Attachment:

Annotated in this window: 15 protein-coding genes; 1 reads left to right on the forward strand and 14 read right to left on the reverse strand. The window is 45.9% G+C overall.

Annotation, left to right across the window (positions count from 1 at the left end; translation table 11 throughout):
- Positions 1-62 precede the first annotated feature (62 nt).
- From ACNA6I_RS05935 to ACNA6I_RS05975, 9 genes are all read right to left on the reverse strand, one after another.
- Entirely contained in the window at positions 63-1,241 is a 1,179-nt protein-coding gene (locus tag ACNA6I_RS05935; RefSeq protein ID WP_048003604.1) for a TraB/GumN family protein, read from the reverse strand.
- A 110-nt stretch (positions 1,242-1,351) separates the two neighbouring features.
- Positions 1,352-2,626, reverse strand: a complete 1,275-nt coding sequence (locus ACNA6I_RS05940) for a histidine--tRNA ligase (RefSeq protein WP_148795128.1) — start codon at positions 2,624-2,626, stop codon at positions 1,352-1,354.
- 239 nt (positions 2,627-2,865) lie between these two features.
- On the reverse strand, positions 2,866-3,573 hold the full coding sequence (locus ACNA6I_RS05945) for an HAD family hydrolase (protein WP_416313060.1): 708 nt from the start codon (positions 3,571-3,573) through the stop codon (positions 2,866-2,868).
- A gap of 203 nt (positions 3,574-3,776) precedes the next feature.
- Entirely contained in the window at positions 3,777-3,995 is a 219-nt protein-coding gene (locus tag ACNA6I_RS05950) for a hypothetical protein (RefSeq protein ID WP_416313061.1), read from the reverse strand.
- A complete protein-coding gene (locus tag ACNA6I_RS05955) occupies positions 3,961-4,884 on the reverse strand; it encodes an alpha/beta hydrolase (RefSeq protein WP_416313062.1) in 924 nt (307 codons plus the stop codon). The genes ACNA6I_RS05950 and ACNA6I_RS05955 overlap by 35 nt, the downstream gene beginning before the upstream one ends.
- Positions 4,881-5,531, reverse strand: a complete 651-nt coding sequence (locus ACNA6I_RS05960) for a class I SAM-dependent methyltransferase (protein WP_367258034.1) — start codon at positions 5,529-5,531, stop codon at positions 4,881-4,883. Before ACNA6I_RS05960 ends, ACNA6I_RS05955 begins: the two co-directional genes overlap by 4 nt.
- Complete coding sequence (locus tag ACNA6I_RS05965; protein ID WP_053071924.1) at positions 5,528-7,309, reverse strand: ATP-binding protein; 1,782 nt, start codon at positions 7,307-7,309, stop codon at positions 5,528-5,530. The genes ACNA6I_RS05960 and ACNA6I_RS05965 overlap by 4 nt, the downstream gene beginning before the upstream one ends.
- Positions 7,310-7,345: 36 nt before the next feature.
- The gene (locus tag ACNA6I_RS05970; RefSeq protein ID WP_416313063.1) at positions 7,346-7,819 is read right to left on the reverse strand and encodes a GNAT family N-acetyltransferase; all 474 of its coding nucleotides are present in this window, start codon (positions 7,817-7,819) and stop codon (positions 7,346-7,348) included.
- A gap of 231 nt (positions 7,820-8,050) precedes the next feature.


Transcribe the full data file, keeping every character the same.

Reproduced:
Annotated in this window: 15 protein-coding genes; 1 reads left to right on the forward strand and 14 read right to left on the reverse strand. The window is 45.9% G+C overall.

Annotation, left to right across the window (positions count from 1 at the left end; translation table 11 throughout):
- Positions 1-62 precede the first annotated feature (62 nt).
- From ACNA6I_RS05935 to ACNA6I_RS05975, 9 genes are all read right to left on the reverse strand, one after another.
- Entirely contained in the window at positions 63-1,241 is a 1,179-nt protein-coding gene (locus tag ACNA6I_RS05935; RefSeq protein ID WP_048003604.1) for a TraB/GumN family protein, read from the reverse strand.
- A 110-nt stretch (positions 1,242-1,351) separates the two neighbouring features.
- Positions 1,352-2,626, reverse strand: a complete 1,275-nt coding sequence (locus ACNA6I_RS05940) for a histidine--tRNA ligase (RefSeq protein WP_148795128.1) — start codon at positions 2,624-2,626, stop codon at positions 1,352-1,354.
- 239 nt (positions 2,627-2,865) lie between these two features.
- On the reverse strand, positions 2,866-3,573 hold the full coding sequence (locus ACNA6I_RS05945) for an HAD family hydrolase (protein WP_416313060.1): 708 nt from the start codon (positions 3,571-3,573) through the stop codon (positions 2,866-2,868).
- A gap of 203 nt (positions 3,574-3,776) precedes the next feature.
- Entirely contained in the window at positions 3,777-3,995 is a 219-nt protein-coding gene (locus tag ACNA6I_RS05950) for a hypothetical protein (RefSeq protein ID WP_416313061.1), read from the reverse strand.
- A complete protein-coding gene (locus tag ACNA6I_RS05955) occupies positions 3,961-4,884 on the reverse strand; it encodes an alpha/beta hydrolase (RefSeq protein WP_416313062.1) in 924 nt (307 codons plus the stop codon). The genes ACNA6I_RS05950 and ACNA6I_RS05955 overlap by 35 nt, the downstream gene beginning before the upstream one ends.
- Positions 4,881-5,531, reverse strand: a complete 651-nt coding sequence (locus ACNA6I_RS05960) for a class I SAM-dependent methyltransferase (protein WP_367258034.1) — start codon at positions 5,529-5,531, stop codon at positions 4,881-4,883. Before ACNA6I_RS05960 ends, ACNA6I_RS05955 begins: the two co-directional genes overlap by 4 nt.
- Complete coding sequence (locus tag ACNA6I_RS05965; protein ID WP_053071924.1) at positions 5,528-7,309, reverse strand: ATP-binding protein; 1,782 nt, start codon at positions 7,307-7,309, stop codon at positions 5,528-5,530. The genes ACNA6I_RS05960 and ACNA6I_RS05965 overlap by 4 nt, the downstream gene beginning before the upstream one ends.
- Positions 7,310-7,345: 36 nt before the next feature.
- The gene (locus tag ACNA6I_RS05970; RefSeq protein ID WP_416313063.1) at positions 7,346-7,819 is read right to left on the reverse strand and encodes a GNAT family N-acetyltransferase; all 474 of its coding nucleotides are present in this window, start codon (positions 7,817-7,819) and stop codon (positions 7,346-7,348) included.
- A gap of 231 nt (positions 7,820-8,050) precedes the next feature.